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I've scoured the web to no avail.

Is there a way for Xcode and Visual C++ to treat denormalised numbers as 0? I would have thought there's an option in the IDE preferences to turn on this option but can't seem to find it.

I'm doing some cross-platform audio stuff and need to stop certain processors hogging resources.

Cheers

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2 Answers 2

up vote 6 down vote accepted

You're looking for a platform-defined way to set FTZ and/or DAZ in the MXCSR register (on x86 with SSE or x86-64); see http://stackoverflow.com/a/2487733/567292

Usually this is called something like _controlfp; Microsoft documentation is at http://msdn.microsoft.com/en-us/library/e9b52ceh.aspx

You can also use the _MM_SET_FLUSH_ZERO_MODE macro: http://msdn.microsoft.com/en-us/library/a8b5ts9s(v=vs.71).aspx - this is probably the most cross-platform portable method.

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Amazing - Thank you for pointing me in the right direction! –  Adam Jul 26 '12 at 15:05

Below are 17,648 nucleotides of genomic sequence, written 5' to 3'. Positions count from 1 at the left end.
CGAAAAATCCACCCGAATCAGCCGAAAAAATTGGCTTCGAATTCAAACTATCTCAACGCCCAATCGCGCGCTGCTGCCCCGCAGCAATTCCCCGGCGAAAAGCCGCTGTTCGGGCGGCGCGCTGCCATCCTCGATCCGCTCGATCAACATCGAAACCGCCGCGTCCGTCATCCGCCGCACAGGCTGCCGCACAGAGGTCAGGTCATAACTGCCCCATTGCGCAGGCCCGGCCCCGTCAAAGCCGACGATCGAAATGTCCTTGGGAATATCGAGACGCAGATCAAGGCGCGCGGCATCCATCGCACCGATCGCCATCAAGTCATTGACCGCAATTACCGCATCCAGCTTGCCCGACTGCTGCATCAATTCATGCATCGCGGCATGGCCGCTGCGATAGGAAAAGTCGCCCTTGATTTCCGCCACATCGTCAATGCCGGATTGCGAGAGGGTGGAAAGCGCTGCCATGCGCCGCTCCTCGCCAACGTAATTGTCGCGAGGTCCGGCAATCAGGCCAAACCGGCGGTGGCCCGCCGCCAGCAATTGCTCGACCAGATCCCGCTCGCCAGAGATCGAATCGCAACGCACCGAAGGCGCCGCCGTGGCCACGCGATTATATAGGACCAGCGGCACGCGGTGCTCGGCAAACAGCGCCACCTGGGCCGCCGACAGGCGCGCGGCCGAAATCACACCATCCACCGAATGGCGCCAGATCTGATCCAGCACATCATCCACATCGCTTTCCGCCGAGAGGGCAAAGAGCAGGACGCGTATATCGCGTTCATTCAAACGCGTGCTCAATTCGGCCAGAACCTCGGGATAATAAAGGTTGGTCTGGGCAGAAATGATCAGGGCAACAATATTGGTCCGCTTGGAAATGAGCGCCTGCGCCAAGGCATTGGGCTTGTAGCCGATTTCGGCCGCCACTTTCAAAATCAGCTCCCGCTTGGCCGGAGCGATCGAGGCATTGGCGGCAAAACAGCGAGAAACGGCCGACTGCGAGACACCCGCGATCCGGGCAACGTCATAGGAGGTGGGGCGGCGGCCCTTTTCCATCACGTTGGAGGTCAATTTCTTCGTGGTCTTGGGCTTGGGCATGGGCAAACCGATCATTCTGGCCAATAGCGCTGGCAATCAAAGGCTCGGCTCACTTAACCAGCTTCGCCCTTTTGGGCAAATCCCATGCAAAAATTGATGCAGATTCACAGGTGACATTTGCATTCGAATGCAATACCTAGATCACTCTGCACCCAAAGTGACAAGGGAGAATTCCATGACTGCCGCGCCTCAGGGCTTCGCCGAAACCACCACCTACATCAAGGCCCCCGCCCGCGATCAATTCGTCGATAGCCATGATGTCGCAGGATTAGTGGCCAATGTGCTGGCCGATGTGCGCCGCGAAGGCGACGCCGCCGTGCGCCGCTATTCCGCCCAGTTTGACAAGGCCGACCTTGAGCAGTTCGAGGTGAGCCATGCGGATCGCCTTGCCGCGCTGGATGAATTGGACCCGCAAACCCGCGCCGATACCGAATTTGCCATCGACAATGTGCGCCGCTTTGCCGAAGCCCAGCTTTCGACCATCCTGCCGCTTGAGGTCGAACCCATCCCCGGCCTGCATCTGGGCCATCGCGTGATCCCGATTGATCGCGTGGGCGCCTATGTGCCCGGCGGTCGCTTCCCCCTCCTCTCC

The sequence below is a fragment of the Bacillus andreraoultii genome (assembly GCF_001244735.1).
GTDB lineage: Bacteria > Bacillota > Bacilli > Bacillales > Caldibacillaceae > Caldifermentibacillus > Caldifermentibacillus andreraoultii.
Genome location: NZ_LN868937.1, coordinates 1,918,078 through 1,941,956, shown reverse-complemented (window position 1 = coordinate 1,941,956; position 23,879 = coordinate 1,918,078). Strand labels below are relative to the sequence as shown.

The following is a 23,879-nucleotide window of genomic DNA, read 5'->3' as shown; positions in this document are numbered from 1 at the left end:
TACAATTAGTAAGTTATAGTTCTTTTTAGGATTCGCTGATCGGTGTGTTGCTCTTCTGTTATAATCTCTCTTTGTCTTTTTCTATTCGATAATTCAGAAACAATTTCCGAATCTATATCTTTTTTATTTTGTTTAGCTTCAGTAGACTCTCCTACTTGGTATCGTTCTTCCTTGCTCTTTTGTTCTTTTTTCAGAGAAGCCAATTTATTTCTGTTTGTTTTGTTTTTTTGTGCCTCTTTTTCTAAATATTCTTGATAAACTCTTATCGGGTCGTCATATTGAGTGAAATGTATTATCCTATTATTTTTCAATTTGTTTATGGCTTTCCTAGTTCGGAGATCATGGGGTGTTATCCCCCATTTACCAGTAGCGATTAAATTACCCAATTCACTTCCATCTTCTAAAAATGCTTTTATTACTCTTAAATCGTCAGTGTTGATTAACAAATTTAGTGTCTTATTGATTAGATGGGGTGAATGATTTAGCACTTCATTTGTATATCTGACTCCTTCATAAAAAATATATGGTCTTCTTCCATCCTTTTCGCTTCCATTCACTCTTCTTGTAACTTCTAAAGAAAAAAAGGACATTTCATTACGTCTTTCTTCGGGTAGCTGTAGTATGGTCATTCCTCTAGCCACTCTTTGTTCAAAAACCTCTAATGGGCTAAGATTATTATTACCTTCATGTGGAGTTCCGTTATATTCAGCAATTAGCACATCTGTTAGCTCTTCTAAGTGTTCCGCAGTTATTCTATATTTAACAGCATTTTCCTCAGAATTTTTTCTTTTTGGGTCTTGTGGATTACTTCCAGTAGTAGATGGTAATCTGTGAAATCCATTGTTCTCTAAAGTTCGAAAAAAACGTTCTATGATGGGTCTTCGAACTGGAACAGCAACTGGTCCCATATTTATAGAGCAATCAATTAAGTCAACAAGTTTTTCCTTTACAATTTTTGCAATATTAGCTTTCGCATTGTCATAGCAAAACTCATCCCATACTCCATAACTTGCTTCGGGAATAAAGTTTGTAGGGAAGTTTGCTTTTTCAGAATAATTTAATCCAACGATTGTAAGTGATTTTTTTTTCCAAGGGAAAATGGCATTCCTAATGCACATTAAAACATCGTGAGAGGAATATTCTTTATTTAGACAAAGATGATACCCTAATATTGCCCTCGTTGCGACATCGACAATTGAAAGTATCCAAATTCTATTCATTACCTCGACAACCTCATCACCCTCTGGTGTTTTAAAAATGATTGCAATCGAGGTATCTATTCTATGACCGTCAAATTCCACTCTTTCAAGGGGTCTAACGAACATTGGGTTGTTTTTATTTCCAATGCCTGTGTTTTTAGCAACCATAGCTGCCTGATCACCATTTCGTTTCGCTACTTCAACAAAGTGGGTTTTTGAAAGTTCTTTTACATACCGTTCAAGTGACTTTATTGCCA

You also need to set Visual Studio compiler flags to use sse: "/arch:sse2" –  yairchu Dec 21 '12 at 18:02
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For disabling denormals globally I use these 2 macros:

//warning these macros has to be used in the same scope
#define MXCSR_SET_DAZ_AND_FTZ \
int oldMXCSR__ = _mm_getcsr(); /*read the old MXCSR setting */ \
int newMXCSR__ = oldMXCSR__ | 0x8040; /* set DAZ and FZ bits */ \
_mm_setcsr( newMXCSR__ ); /*write the new MXCSR setting to the MXCSR */ 

#define MXCSR_RESET_DAZ_AND_FTZ \
/*restore old MXCSR settings to turn denormals back on if they were on*/ \
_mm_setcsr( oldMXCSR__ ); 

I call the first one at the beginning of the process and the second at the end. Unfortunately this seems to not works well on Windows.

To flush denormals locally I use this

const Float32 k_DENORMAL_DC = 1e-25f;
inline void FlushDenormalToZero(Float32& ioFloat) 
{ 
    ioFloat += k_DENORMAL_DC;
    ioFloat -= k_DENORMAL_DC;    
} 
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